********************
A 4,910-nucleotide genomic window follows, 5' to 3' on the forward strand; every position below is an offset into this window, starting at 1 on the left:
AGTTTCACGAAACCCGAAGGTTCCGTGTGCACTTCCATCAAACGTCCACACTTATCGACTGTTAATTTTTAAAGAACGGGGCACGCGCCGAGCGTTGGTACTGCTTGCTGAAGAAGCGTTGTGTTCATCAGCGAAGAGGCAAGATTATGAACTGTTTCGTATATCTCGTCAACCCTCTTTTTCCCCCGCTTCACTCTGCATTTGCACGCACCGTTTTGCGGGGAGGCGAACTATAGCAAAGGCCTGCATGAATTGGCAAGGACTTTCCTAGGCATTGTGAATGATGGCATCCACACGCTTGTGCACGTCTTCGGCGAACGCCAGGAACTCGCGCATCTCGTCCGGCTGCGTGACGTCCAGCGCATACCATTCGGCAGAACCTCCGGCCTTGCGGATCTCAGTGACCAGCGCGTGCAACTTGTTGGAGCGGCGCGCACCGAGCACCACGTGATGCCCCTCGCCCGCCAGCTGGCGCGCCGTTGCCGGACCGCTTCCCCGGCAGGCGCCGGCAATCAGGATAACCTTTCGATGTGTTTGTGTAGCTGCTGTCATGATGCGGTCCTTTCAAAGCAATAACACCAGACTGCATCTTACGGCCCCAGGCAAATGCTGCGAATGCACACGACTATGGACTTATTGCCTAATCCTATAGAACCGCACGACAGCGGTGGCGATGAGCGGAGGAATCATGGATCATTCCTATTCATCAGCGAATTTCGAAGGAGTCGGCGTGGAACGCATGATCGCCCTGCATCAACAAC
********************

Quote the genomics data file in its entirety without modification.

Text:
A 4,910-nucleotide genomic window follows, 5' to 3' on the forward strand; every position below is an offset into this window, starting at 1 on the left:
AGTTTCACGAAACCCGAAGGTTCCGTGTGCACTTCCATCAAACGTCCACACTTATCGACTGTTAATTTTTAAAGAACGGGGCACGCGCCGAGCGTTGGTACTGCTTGCTGAAGAAGCGTTGTGTTCATCAGCGAAGAGGCAAGATTATGAACTGTTTCGTATATCTCGTCAACCCTCTTTTTCCCCCGCTTCACTCTGCATTTGCACGCACCGTTTTGCGGGGAGGCGAACTATAGCAAAGGCCTGCATGAATTGGCAAGGACTTTCCTAGGCATTGTGAATGATGGCATCCACACGCTTGTGCACGTCTTCGGCGAACGCCAGGAACTCGCGCATCTCGTCCGGCTGCGTGACGTCCAGCGCATACCATTCGGCAGAACCTCCGGCCTTGCGGATCTCAGTGACCAGCGCGTGCAACTTGTTGGAGCGGCGCGCACCGAGCACCACGTGATGCCCCTCGCCCGCCAGCTGGCGCGCCGTTGCCGGACCGCTTCCCCGGCAGGCGCCGGCAATCAGGATAACCTTTCGATGTGTTTGTGTAGCTGCTGTCATGATGCGGTCCTTTCAAAGCAATAACACCAGACTGCATCTTACGGCCCCAGGCAAATGCTGCGAATGCACACGACTATGGACTTATTGCCTAATCCTATAGAACCGCACGACAGCGGTGGCGATGAGCGGAGGAATCATGGATCATTCCTATTCATCAGCGAATTTCGAAGGAGTCGGCGTGGAACGCATGATCGCCCTGCATCAACAAC